Suu Kyi pledges due process in violence-racked Rakhine
Myanmar’s de facto leader Aung San Suu Kyi said authorities were looking into allegations of atrocities committed against the Muslim Rohingya minority, as she faces mounting criticism over her handling of the crisis.
Speaking on 4 November during a trip to Japan, the Nobel Prize winner said the government had “not tried to hide” claims of abuse by the military and pledged a thorough investigation according to the law.
The crisis in northern Rakhine state, where activists and residents say troops have raped villagers, looted towns and torched homes, has posed the biggest challenge to Suu Kyi’s government of her six months in power.
“We have not accused any particular organisation or group of engaging in any particular kind of activity because we do not have enough evidence,” she told a press conference.
“All this will be made public as soon as we gather evidence, and it will go through due process of law,” she said.
“There was one attack on a police outpost as late as yesterday, when one policeman was killed, and there have been Muslims killed as well since the attacks began on the ninth of October.
“We have not tried to hide any of this. We are trying to get to the bottom of the matter.”
Aid agencies say more than 15,000 people have been displaced since the military took control of an area close to the Bangladesh border, home to the stateless Rohingya minority.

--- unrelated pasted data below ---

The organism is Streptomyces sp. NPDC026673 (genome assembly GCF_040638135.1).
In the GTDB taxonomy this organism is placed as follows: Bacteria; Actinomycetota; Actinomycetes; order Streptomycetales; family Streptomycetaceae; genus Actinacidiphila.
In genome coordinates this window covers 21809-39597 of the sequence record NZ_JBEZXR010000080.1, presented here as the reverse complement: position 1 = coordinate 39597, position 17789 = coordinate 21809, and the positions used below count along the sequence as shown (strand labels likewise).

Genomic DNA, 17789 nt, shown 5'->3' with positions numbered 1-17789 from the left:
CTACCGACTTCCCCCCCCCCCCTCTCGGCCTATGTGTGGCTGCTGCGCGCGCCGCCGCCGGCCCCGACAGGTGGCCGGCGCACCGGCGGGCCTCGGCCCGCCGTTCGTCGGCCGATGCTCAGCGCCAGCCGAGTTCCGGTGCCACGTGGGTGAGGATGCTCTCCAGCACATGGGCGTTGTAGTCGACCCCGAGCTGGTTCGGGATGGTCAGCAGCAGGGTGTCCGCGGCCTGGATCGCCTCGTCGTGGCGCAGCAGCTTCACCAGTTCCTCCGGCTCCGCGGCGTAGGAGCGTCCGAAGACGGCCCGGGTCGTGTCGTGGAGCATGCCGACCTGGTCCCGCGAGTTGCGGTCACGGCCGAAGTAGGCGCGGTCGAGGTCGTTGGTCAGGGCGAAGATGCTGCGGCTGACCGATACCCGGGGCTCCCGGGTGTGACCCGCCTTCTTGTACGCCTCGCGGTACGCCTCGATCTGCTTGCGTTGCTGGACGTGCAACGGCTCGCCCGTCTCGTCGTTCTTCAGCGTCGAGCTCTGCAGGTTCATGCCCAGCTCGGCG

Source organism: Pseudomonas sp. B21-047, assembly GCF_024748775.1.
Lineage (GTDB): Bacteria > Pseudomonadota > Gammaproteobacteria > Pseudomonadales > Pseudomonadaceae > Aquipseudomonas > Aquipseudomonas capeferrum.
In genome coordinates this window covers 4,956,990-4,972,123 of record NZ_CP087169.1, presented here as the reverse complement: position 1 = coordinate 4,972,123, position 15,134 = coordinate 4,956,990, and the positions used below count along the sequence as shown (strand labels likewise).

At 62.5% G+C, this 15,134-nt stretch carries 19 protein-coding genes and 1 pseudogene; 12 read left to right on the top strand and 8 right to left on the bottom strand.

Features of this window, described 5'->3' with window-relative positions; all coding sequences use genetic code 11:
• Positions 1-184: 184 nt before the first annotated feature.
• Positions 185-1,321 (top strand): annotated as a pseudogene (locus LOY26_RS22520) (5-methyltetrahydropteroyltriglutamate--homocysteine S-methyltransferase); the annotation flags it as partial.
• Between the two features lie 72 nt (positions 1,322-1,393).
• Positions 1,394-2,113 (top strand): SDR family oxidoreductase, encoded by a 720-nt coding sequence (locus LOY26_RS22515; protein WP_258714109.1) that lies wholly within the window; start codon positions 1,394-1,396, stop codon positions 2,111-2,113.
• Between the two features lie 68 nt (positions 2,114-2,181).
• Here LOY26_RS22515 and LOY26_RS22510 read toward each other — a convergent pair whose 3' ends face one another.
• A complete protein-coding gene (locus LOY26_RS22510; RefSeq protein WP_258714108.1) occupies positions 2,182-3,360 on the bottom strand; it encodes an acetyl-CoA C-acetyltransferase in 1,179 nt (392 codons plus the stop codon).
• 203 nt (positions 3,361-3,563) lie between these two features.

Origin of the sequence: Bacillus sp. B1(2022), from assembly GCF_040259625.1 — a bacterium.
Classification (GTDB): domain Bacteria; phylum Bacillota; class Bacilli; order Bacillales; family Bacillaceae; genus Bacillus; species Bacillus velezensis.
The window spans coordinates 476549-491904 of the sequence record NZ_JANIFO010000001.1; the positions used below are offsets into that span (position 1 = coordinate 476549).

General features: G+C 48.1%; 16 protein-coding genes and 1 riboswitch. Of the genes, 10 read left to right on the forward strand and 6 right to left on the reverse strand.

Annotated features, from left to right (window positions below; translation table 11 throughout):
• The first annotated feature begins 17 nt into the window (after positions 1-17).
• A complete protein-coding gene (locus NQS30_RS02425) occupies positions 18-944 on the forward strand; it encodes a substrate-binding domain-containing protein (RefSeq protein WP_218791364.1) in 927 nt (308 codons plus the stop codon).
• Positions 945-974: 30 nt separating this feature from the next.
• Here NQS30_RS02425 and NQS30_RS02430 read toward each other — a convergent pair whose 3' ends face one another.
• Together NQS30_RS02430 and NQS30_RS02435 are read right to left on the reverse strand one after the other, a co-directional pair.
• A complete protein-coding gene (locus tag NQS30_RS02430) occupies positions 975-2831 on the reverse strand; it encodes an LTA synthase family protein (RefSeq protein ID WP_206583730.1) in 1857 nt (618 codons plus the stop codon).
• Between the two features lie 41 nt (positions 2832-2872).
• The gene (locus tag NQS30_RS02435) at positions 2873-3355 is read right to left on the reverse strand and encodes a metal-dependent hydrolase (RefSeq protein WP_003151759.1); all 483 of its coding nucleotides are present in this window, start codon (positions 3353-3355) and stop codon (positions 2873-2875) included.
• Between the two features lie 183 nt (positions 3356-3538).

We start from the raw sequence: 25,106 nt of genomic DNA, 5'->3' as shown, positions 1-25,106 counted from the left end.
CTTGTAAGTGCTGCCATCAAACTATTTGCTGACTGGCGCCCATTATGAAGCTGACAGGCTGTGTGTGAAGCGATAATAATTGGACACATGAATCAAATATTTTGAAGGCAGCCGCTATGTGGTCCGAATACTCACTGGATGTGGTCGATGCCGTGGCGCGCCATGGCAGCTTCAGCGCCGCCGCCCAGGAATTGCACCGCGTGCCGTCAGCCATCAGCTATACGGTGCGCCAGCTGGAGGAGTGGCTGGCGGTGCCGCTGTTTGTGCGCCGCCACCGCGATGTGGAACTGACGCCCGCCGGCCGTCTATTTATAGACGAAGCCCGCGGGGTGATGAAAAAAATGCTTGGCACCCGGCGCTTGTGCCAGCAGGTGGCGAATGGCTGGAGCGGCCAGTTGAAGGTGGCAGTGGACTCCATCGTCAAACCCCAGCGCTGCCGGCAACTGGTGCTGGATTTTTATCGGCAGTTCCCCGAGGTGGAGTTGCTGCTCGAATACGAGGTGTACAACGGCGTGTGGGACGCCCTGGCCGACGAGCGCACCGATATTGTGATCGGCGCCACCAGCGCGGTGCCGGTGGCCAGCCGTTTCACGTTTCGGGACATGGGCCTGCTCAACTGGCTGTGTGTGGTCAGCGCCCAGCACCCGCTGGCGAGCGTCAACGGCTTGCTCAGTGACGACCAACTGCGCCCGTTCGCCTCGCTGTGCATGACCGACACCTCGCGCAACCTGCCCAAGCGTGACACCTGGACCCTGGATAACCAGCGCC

Foreign diplomats briefed media on Friday after returning from a visit to the flashpoint area, where the military has barred international observers since the border post attacks.
UN resident and humanitarian coordinator Renata Dessallien said the government had agreed to allow aid into the region, where an estimated 150,000 people are without their usual assistance.
“The government agreed to that all previous ongoing humanitarian development assistance could start,” she told journalists.
Suu Kyi, who wraps up her fiveday visit to Japan on Saturday, said the diplomats were expected to file a report on their findings.
“I think when you hear from them you will have a more balanced idea of what is going on there,” she said.
“We have been very careful not to blame anybody in particular unless we have complete evidence as to who was responsible for what.”
During Friday’s press conference, Suu Kyi also thanked Japan for its aid and encouraged the strengthening of the bilateral ties.
Prime Minister Shinzo Abe has pledged to offer aid and investments totalling almost $8 billion over five years to help development and democratisation in Myanmar.